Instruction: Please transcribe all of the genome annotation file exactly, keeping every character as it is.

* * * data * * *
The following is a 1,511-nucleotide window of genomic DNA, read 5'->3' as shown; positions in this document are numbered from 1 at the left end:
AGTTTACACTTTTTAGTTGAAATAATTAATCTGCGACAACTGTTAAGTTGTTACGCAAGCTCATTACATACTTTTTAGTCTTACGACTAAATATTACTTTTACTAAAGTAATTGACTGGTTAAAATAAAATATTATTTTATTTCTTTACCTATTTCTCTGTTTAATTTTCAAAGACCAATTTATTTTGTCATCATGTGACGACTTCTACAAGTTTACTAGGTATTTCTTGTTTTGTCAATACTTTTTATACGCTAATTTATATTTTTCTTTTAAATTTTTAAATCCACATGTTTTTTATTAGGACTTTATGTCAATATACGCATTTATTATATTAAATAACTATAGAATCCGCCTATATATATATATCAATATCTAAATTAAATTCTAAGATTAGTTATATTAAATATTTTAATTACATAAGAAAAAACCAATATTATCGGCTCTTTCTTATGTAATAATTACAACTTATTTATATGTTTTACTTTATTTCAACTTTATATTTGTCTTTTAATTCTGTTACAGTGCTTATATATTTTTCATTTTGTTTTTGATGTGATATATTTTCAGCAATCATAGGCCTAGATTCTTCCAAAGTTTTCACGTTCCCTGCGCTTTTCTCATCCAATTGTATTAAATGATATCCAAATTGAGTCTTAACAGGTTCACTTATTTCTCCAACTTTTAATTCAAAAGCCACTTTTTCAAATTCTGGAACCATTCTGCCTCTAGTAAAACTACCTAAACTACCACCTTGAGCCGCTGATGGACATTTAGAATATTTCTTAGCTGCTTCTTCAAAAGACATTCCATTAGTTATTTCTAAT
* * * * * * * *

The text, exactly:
The following is a 1,511-nucleotide window of genomic DNA, read 5'->3' as shown; positions in this document are numbered from 1 at the left end:
AGTTTACACTTTTTAGTTGAAATAATTAATCTGCGACAACTGTTAAGTTGTTACGCAAGCTCATTACATACTTTTTAGTCTTACGACTAAATATTACTTTTACTAAAGTAATTGACTGGTTAAAATAAAATATTATTTTATTTCTTTACCTATTTCTCTGTTTAATTTTCAAAGACCAATTTATTTTGTCATCATGTGACGACTTCTACAAGTTTACTAGGTATTTCTTGTTTTGTCAATACTTTTTATACGCTAATTTATATTTTTCTTTTAAATTTTTAAATCCACATGTTTTTTATTAGGACTTTATGTCAATATACGCATTTATTATATTAAATAACTATAGAATCCGCCTATATATATATATCAATATCTAAATTAAATTCTAAGATTAGTTATATTAAATATTTTAATTACATAAGAAAAAACCAATATTATCGGCTCTTTCTTATGTAATAATTACAACTTATTTATATGTTTTACTTTATTTCAACTTTATATTTGTCTTTTAATTCTGTTACAGTGCTTATATATTTTTCATTTTGTTTTTGATGTGATATATTTTCAGCAATCATAGGCCTAGATTCTTCCAAAGTTTTCACGTTCCCTGCGCTTTTCTCATCCAATTGTATTAAATGATATCCAAATTGAGTCTTAACAGGTTCACTTATTTCTCCAACTTTTAATTCAAAAGCCACTTTTTCAAATTCTGGAACCATTCTGCCTCTAGTAAAACTACCTAAACTACCACCTTGAGCCGCTGATGGACATTTAGAATATTTCTTAGCTGCTTCTTCAAAAGACATTCCATTAGTTATTTCTAAT